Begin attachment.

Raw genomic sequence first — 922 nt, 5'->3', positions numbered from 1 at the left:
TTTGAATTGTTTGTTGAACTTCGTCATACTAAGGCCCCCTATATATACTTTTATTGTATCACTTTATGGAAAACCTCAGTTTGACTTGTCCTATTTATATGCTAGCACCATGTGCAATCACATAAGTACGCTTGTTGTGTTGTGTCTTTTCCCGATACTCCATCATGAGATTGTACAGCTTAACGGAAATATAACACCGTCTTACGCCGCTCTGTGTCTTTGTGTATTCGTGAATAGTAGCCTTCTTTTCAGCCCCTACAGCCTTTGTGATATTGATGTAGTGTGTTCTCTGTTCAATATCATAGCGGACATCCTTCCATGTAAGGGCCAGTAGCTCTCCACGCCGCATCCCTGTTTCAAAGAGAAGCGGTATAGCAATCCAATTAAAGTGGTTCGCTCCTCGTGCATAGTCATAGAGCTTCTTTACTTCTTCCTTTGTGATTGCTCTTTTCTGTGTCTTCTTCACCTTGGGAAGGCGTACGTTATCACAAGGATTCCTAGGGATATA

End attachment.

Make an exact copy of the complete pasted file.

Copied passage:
Raw genomic sequence first — 922 nt, 5'->3', positions numbered from 1 at the left:
TTTGAATTGTTTGTTGAACTTCGTCATACTAAGGCCCCCTATATATACTTTTATTGTATCACTTTATGGAAAACCTCAGTTTGACTTGTCCTATTTATATGCTAGCACCATGTGCAATCACATAAGTACGCTTGTTGTGTTGTGTCTTTTCCCGATACTCCATCATGAGATTGTACAGCTTAACGGAAATATAACACCGTCTTACGCCGCTCTGTGTCTTTGTGTATTCGTGAATAGTAGCCTTCTTTTCAGCCCCTACAGCCTTTGTGATATTGATGTAGTGTGTTCTCTGTTCAATATCATAGCGGACATCCTTCCATGTAAGGGCCAGTAGCTCTCCACGCCGCATCCCTGTTTCAAAGAGAAGCGGTATAGCAATCCAATTAAAGTGGTTCGCTCCTCGTGCATAGTCATAGAGCTTCTTTACTTCTTCCTTTGTGATTGCTCTTTTCTGTGTCTTCTTCACCTTGGGAAGGCGTACGTTATCACAAGGATTCCTAGGGATATA